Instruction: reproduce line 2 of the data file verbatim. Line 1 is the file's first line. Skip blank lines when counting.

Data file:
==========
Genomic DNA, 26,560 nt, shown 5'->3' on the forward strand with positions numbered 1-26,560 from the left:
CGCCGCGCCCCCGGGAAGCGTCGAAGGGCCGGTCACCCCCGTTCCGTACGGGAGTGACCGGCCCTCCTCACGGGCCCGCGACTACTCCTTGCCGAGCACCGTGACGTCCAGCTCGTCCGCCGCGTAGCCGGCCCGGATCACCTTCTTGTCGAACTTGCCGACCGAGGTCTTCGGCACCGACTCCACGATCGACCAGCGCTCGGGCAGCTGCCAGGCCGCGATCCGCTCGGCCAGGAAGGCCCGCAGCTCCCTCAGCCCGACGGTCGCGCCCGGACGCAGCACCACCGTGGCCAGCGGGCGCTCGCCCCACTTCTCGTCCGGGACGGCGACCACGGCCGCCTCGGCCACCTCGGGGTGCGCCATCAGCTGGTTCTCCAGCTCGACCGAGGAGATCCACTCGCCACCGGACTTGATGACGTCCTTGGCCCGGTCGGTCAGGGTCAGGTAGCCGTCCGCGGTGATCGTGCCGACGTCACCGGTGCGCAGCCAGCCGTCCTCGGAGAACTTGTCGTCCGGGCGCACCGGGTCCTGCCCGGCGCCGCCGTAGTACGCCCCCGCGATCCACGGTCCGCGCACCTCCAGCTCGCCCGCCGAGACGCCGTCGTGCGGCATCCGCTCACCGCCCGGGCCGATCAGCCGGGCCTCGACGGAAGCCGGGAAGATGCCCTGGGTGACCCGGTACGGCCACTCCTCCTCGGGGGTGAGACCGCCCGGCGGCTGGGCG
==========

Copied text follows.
CGCCGCGCCCCCGGGAAGCGTCGAAGGGCCGGTCACCCCCGTTCCGTACGGGAGTGACCGGCCCTCCTCACGGGCCCGCGACTACTCCTTGCCGAGCACCGTGACGTCCAGCTCGTCCGCCGCGTAGCCGGCCCGGATCACCTTCTTGTCGAACTTGCCGACCGAGGTCTTCGGCACCGACTCCACGATCGACCAGCGCTCGGGCAGCTGCCAGGCCGCGATCCGCTCGGCCAGGAAGGCCCGCAGCTCCCTCAGCCCGACGGTCGCGCCCGGACGCAGCACCACCGTGGCCAGCGGGCGCTCGCCCCACTTCTCGTCCGGGACGGCGACCACGGCCGCCTCGGCCACCTCGGGGTGCGCCATCAGCTGGTTCTCCAGCTCGACCGAGGAGATCCACTCGCCACCGGACTTGATGACGTCCTTGGCCCGGTCGGTCAGGGTCAGGTAGCCGTCCGCGGTGATCGTGCCGACGTCACCGGTGCGCAGCCAGCCGTCCTCGGAGAACTTGTCGTCCGGGCGCACCGGGTCCTGCCCGGCGCCGCCGTAGTACGCCCCCGCGATCCACGGTCCGCGCACCTCCAGCTCGCCCGCCGAGACGCCGTCGTGCGGCATCCGCTCACCGCCCGGGCCGATCAGCCGGGCCTCGACGGAAGCCGGGAAGATGCCCTGGGTGACCCGGTACGGCCACTCCTCCTCGGGGGTGAGACCGCCCGGCGGCTGGGCG